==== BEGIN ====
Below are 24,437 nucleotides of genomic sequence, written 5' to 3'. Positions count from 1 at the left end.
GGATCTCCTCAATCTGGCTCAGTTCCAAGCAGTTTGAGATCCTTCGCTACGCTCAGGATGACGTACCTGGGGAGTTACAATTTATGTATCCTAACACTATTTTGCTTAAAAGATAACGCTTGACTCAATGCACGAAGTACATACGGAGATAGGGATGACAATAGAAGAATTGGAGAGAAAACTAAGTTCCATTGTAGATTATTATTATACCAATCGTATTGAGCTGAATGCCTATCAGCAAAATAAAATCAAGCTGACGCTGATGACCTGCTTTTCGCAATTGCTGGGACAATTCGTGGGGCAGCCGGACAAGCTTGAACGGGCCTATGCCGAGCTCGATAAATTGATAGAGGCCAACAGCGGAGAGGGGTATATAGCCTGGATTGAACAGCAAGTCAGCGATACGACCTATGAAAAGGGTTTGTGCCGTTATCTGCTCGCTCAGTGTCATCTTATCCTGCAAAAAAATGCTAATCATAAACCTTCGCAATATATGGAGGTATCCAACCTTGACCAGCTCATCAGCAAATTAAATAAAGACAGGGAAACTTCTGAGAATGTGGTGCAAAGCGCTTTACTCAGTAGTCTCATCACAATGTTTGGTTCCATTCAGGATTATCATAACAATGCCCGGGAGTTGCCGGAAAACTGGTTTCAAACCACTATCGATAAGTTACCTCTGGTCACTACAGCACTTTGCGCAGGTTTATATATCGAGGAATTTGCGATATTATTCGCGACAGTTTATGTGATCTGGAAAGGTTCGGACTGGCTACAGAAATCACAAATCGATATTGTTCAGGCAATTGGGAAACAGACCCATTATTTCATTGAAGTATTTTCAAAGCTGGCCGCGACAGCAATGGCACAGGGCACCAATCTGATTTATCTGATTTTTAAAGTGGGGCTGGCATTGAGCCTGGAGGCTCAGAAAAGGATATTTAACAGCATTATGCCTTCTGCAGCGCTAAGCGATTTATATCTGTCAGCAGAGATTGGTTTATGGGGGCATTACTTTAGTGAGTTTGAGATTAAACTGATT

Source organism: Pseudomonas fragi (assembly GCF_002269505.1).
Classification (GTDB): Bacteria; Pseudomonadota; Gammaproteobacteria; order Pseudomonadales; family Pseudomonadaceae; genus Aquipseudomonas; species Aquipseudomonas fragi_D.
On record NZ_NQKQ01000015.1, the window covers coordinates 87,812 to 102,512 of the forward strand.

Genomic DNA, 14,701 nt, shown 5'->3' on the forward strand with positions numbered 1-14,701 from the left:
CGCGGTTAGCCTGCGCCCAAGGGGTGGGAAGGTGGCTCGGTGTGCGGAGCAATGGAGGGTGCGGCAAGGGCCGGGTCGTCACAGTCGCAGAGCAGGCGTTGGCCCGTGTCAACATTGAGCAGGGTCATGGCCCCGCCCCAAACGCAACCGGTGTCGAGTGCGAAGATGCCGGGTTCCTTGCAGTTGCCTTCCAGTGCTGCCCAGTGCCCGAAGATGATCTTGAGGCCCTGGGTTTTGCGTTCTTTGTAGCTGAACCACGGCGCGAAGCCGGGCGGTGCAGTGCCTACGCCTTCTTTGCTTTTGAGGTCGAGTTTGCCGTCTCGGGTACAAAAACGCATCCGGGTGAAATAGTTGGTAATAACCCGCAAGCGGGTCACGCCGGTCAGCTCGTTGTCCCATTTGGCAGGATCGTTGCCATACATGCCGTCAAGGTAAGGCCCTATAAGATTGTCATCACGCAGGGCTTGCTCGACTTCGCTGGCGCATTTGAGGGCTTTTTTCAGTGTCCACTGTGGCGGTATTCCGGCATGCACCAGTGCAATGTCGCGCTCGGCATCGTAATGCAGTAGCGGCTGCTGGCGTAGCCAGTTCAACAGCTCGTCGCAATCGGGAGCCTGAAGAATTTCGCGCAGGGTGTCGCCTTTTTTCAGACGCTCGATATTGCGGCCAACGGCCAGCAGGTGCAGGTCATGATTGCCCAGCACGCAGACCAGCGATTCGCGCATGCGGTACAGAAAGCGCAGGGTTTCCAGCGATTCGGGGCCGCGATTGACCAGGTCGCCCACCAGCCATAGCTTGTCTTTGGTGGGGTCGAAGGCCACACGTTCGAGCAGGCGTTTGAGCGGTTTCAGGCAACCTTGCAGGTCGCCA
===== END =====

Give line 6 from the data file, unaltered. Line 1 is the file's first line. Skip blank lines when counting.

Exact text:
Genomic DNA, 14,701 nt, shown 5'->3' on the forward strand with positions numbered 1-14,701 from the left: